Students Without Borders is a WUSC and CECI program that enables Canadian university and college students to participate in exciting, volunteer learning opportunities in South America, Africa, and Asia.

So it Begins

September 15, 2013

After months of preparation, several pre-departure training sessions and over a day of travel I have finally arrived in Botswana have now been here for almost a week! Me and 4 other WUSC interns had 4 days of training in Gaborone, the capital, and then we drove up to Maun, where my internship will take place. The drive from Gaborone to Maun was eventful as we got a flat tire at the beginning and had to stop for plenty of cows, donkeys and horses throughout the trip (there are more cows than people in Botswana); we even had to stop to allow a group of baboons cross the road! On our journey we saw many traditional huts and villages as well as some signs of Botswana’s economic advancement.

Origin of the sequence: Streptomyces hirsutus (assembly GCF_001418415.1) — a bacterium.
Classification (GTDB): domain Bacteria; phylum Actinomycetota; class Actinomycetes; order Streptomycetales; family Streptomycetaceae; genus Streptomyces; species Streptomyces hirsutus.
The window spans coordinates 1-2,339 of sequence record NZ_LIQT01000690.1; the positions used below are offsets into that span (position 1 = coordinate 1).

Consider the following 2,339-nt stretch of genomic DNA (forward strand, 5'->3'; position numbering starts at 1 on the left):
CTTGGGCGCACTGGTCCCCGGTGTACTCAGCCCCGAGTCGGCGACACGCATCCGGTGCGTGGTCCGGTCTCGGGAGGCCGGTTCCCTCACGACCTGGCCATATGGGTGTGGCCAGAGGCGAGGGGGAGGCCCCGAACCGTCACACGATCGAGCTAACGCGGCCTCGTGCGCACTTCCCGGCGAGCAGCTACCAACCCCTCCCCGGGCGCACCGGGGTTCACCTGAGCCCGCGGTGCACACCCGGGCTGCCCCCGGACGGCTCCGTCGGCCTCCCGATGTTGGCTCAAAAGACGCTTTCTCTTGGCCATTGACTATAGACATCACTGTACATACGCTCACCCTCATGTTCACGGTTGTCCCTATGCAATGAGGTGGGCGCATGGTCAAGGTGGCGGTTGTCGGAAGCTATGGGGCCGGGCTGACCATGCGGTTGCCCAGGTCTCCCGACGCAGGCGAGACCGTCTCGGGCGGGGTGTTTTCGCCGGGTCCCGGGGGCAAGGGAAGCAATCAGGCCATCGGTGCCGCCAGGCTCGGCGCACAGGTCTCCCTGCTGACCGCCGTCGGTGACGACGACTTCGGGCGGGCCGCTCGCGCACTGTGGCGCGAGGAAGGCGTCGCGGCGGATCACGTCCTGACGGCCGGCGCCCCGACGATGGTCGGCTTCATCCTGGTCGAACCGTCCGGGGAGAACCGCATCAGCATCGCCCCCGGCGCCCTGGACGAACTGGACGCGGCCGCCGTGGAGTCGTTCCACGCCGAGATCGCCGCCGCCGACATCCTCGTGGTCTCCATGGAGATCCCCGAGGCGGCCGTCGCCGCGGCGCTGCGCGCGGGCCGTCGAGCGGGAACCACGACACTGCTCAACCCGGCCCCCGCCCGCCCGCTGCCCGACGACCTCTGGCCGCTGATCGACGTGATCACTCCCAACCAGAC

Botswana is a fascinating country. English and Setswana are the official languages in the country and Setswana is spoken by 78-90% of the population. Botswanan people are quite friendly and they usually greet people in Setswana by saying Dumela (hello) and wena le kae (how are you?). After its independence in 1966, Botswana was one of the poorest countries in the world, however since diamonds were discovered in the 70s Botswana’s economy has drastically grown. Botswana has a stable democracy and is now considered to be an upper middle-income country and as a result many international aid agencies are pulling out of the country. On paper this appears to be logical, but Botswana still has several issues that require effective local and international assistance. 25% of Botswana’s population is infected with HIV/AIDS, the second highest ranking in the world, and Botswana has high rates of inequality (20% of Botswana’s population has 60% of the income) and poverty (20.3% of the population is considered extremely poor). Botswana also has a need to diversify its economy as diamonds are expected to peak in 2017 and are forecasted to be depleted by 2029; diamonds currently account for 60-70% of Botswana’s export earnings.

My main goals for this internship are to serve and learn and I hope to contribute and work hard in my short time here. This week I will be meeting staff from NCONGO and will begin my mandate. I’m looking forward to better understanding my role with NCONGO and the impact that they have providing grants and training and liaising with over 44 NGO’s in the Ngamiland region of Botswana.